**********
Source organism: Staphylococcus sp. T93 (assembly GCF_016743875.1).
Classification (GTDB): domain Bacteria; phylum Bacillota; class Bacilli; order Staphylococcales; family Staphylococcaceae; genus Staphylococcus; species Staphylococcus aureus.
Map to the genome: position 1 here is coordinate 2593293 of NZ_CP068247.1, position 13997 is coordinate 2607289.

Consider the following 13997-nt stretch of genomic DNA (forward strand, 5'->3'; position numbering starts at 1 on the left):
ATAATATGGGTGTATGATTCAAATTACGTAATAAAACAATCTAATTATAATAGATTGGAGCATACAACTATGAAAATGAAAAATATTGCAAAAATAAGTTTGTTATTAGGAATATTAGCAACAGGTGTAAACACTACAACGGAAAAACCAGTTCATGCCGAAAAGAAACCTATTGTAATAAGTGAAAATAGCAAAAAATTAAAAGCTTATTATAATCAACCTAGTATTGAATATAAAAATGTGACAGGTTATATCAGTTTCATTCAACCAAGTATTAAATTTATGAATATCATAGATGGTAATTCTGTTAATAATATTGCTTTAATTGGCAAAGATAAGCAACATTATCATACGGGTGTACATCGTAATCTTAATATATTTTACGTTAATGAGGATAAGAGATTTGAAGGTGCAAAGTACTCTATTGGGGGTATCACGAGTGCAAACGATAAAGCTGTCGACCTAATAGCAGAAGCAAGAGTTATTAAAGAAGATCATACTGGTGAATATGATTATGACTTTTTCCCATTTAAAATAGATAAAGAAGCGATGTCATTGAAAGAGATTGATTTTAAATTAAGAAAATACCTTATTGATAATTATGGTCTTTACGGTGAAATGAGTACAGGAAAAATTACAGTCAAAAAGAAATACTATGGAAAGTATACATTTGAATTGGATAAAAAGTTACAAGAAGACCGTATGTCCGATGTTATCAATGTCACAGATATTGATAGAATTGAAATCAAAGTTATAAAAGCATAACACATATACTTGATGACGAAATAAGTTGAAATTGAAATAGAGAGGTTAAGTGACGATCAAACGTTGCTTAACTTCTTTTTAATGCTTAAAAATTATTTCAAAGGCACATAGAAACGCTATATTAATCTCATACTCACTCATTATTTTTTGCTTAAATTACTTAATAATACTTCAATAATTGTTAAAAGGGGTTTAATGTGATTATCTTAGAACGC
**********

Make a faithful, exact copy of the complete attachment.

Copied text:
Source organism: Staphylococcus sp. T93 (assembly GCF_016743875.1).
Classification (GTDB): domain Bacteria; phylum Bacillota; class Bacilli; order Staphylococcales; family Staphylococcaceae; genus Staphylococcus; species Staphylococcus aureus.
Map to the genome: position 1 here is coordinate 2593293 of NZ_CP068247.1, position 13997 is coordinate 2607289.

Consider the following 13997-nt stretch of genomic DNA (forward strand, 5'->3'; position numbering starts at 1 on the left):
ATAATATGGGTGTATGATTCAAATTACGTAATAAAACAATCTAATTATAATAGATTGGAGCATACAACTATGAAAATGAAAAATATTGCAAAAATAAGTTTGTTATTAGGAATATTAGCAACAGGTGTAAACACTACAACGGAAAAACCAGTTCATGCCGAAAAGAAACCTATTGTAATAAGTGAAAATAGCAAAAAATTAAAAGCTTATTATAATCAACCTAGTATTGAATATAAAAATGTGACAGGTTATATCAGTTTCATTCAACCAAGTATTAAATTTATGAATATCATAGATGGTAATTCTGTTAATAATATTGCTTTAATTGGCAAAGATAAGCAACATTATCATACGGGTGTACATCGTAATCTTAATATATTTTACGTTAATGAGGATAAGAGATTTGAAGGTGCAAAGTACTCTATTGGGGGTATCACGAGTGCAAACGATAAAGCTGTCGACCTAATAGCAGAAGCAAGAGTTATTAAAGAAGATCATACTGGTGAATATGATTATGACTTTTTCCCATTTAAAATAGATAAAGAAGCGATGTCATTGAAAGAGATTGATTTTAAATTAAGAAAATACCTTATTGATAATTATGGTCTTTACGGTGAAATGAGTACAGGAAAAATTACAGTCAAAAAGAAATACTATGGAAAGTATACATTTGAATTGGATAAAAAGTTACAAGAAGACCGTATGTCCGATGTTATCAATGTCACAGATATTGATAGAATTGAAATCAAAGTTATAAAAGCATAACACATATACTTGATGACGAAATAAGTTGAAATTGAAATAGAGAGGTTAAGTGACGATCAAACGTTGCTTAACTTCTTTTTAATGCTTAAAAATTATTTCAAAGGCACATAGAAACGCTATATTAATCTCATACTCACTCATTATTTTTTGCTTAAATTACTTAATAATACTTCAATAATTGTTAAAAGGGGTTTAATGTGATTATCTTAGAACGC